Scarcely commented upon, it was. No doubt throwing garlands around a West Indies player was felt to be inappropriate during another supine performance from the touring team, but when Shivnarine Chanderpaul flicked Graham Onions for four in the final over of the fourth day, he went past Vivian Richards as the second-highest run-scorer in Tests for West Indies.
It was something he achieved, remarkably, in exactly the same number of matches as Richards. Only Brian Lara awaits now, although Shiv needs a pair of binoculars to sight him, so far ahead is Lara with 11,953 runs.
Whether he will get there at present he has amassed 8,576 Test runs – depends on his body, which has always seemed a trifle fragile, rather than his mind, which must be one of the strongest in sport. Chanderpaul did not have the greatest of series, but as West Indies subsided on the final day at the Riverside with barely a whimper, it was left to him again, as so often, to display some fight, integrity and pride in performance.
The evident pleasure Paul Collingwood took on taking Chanderpaul’s edge in the second innings was not only because it was his first as stand-in wicket-keeper; the left-hander’s dismissal is always a signal that the end of West Indian resistance is nigh.
No matter what the state of West Indies cricket, no matter how bitter the quarrel between players and administrators, or sometimes between the players themselves, no matter how heavy the defeats, Chanderpaul has simply put his head down and batted oblivious to the chaos around him. To have averaged more than 100 in Tests in each of the past two years in an ordinary team is staggering and something that Andy Flower, the England team director, would appreciate.
And yet when the greatest names of cricket are routinely thrown around, Chanderpaul’s is usually absent. His name was missing from C.M.J.’s list of his top 100 players this week and yet the man he went past in exactly the same number of games – albeit Richards had fewer innings – was ranked No 6 in C.M.J.’s greatest players of all time. No cricketer in history had more presence than Richards, who walked to the crease as if he, and he alone, were carrying the hopes of his countrymen. Chanderpaul, in contrast, walks out to bat as if he is walking to the gallows, but sometimes you have to look beyond the obvious.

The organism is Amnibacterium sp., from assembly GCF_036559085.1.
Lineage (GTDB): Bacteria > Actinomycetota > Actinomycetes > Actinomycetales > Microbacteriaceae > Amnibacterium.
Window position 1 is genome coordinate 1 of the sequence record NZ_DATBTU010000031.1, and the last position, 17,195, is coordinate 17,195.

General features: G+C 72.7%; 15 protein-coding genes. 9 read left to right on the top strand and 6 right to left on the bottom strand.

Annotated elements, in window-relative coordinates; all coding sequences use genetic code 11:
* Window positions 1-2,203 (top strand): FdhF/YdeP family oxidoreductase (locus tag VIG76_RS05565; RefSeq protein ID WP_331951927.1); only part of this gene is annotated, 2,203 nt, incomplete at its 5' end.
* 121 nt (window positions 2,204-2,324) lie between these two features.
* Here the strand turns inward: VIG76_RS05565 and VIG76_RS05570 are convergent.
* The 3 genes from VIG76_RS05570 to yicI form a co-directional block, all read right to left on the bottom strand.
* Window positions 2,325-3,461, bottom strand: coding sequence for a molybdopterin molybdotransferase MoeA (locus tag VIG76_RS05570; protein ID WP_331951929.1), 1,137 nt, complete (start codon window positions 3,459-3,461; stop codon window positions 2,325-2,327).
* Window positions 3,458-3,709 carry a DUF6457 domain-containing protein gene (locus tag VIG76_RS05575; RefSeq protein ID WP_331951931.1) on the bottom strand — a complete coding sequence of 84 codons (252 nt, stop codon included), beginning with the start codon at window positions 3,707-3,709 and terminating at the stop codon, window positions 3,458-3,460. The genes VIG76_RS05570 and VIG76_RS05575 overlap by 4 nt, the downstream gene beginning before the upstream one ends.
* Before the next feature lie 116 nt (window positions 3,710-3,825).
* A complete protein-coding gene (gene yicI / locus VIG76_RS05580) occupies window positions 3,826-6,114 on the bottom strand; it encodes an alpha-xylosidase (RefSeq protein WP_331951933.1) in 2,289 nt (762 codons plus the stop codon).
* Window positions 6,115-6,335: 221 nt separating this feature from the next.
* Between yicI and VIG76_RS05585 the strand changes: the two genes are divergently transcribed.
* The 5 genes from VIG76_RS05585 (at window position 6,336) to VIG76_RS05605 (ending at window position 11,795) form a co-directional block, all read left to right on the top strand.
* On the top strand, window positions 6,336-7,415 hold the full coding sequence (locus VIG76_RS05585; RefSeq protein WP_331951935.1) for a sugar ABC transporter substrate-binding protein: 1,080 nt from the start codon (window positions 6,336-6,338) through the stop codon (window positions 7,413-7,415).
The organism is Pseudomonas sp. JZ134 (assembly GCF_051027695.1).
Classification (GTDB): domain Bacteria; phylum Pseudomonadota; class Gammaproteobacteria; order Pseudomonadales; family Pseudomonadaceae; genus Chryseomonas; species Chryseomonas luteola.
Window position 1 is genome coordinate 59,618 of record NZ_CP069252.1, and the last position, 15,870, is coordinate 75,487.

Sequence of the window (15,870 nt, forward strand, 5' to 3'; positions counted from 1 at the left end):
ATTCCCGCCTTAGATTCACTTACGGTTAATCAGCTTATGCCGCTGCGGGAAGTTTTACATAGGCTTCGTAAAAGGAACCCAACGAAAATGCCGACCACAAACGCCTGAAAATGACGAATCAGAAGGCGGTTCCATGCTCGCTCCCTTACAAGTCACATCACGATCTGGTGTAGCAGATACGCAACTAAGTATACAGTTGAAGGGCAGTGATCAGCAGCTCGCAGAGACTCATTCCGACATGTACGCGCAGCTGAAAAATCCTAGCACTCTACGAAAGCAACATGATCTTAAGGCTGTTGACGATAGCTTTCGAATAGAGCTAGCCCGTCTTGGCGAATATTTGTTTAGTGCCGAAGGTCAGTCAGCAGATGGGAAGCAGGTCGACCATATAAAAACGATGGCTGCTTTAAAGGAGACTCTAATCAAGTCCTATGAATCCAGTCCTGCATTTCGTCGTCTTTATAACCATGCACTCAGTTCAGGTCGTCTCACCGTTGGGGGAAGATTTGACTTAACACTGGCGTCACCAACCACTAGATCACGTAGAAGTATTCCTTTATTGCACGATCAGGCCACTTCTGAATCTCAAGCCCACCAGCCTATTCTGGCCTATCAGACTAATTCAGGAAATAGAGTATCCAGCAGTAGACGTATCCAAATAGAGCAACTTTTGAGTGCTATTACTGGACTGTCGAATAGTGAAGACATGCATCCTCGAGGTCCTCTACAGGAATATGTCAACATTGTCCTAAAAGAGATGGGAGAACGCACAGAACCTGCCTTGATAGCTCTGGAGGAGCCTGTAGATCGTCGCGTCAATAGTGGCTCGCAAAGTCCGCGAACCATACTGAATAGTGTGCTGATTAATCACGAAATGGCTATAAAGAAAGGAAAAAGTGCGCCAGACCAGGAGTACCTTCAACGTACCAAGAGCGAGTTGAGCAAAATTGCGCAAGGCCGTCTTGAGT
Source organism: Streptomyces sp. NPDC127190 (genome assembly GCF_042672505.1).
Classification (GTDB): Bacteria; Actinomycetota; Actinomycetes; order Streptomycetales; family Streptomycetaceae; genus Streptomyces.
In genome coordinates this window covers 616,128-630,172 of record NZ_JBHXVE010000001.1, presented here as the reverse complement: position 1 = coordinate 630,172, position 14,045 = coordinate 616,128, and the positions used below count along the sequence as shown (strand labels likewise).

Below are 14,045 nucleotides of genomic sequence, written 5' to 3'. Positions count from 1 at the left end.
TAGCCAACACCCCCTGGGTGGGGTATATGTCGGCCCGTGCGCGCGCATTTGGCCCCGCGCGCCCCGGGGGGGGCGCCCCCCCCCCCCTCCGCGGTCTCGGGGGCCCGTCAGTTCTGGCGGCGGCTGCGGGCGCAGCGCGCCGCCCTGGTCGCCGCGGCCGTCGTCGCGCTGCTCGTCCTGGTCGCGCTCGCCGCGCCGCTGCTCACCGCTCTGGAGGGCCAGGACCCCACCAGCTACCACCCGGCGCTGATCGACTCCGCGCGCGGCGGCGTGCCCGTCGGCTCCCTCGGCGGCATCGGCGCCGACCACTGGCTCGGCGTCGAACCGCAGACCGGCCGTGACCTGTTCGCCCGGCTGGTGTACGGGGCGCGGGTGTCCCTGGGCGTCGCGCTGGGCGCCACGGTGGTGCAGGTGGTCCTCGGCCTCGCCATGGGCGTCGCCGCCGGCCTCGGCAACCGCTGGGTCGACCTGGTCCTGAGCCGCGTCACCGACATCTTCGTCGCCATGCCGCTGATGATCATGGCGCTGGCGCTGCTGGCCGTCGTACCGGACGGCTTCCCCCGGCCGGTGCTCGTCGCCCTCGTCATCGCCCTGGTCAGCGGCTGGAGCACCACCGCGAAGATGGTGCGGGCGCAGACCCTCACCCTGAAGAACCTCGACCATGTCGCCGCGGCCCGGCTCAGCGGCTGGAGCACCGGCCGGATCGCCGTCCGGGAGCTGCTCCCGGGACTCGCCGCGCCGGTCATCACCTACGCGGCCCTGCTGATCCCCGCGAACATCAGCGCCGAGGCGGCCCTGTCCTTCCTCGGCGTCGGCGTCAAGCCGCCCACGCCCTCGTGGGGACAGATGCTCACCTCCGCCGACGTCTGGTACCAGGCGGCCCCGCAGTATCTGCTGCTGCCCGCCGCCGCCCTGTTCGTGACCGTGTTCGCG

When Chanderpaul arrived on the scene for the first time on England’s 1994 tour he was something of a curiosity and we were, initially, blind to his talent. We had never seen somebody bang the bail into the ground to take his guard and he looked so slight, fragile and bony that we reckoned he might struggle to hit the ball off the square. During Chanderpaul’s first Test, Phil Tufnell did a regular skit in the dressing-room, to great amusement, mimicking Chanderpaul’s stance and his lack of authority at the crease. Thereafter, Tufnell spent enough time bowling at the left-hander to perfect his imitation.
Chanderpaul is now a reassuring presence in a game dominated by biceps and bats as wide as tree trunks. He is a butterfly among elephants. The stroke with which he went past Richards was fitting, crabbing across his stumps and deftly turning his wrists where others would have powered their forearms through the ball and looked to smash it down the ground.
He relies on his eyesight, his instincts and touch, manoeuvring the ball with supple wrists and, by modern standards, a wafer blade. In a power-obsessed game, Chanderpaul reminds us that there is room for precision.
But, noting that he stands with his right shoulder pointing due east as the bowler runs in from the north, it would be wrong to dismiss Chanderpaul as a curio. He does enough things right to realise that there are certain basics that cannot be ignored. He watches the ball more carefully on to the bat than any current batsman, plays it later than most and you could balance an egg on his head as the bowler releases the ball.
And he likes to bat. Four times he has gone more than 1,000 minutes in Tests without being dismissed and no one has gone longer than his 1,513 minutes undefeated in India in 2002. A sense of calmness at the crease is the key, something that has developed alongside his spirituality; he once described his phenomenal concentration as a ‘gift bestowed by Lord Shiva’. Not that he is unable to raise his tempo when the situation demands – a 69-ball hundred against Australia is testament to that.
It has taken a boy from Unity, a remote fishing village in Guyana to demonstrate that cricket is poorer when it is straitjacketed according to demands of modern coaching and coaches. Chanderpaul’s game is largely self-taught, honed during many hours of practice with his father, Kemraj, at the village ground and on the shores of the Atlantic, and talking to elders who learnt about cricket not by reading the MCC coaching manual but by listening on the radio about heroes like Rohan Kanhai.
He knows his own game, even if others are blind to it. This is the man who had to wait until 2007 to be given an opportunity in county cricket and who was unwanted this year by Indian Premier League owners who overlook substance for style. Whether scoring runs for his club side in Guyana as a ten-year old, or ignored alongside Sachin, Ricky, Rahul and Kevin when lists of the great players of the day are drawn up, Chanderpaul has always been looked upon as a boy among men. It is time he was given his due. The Times, 21 May 2009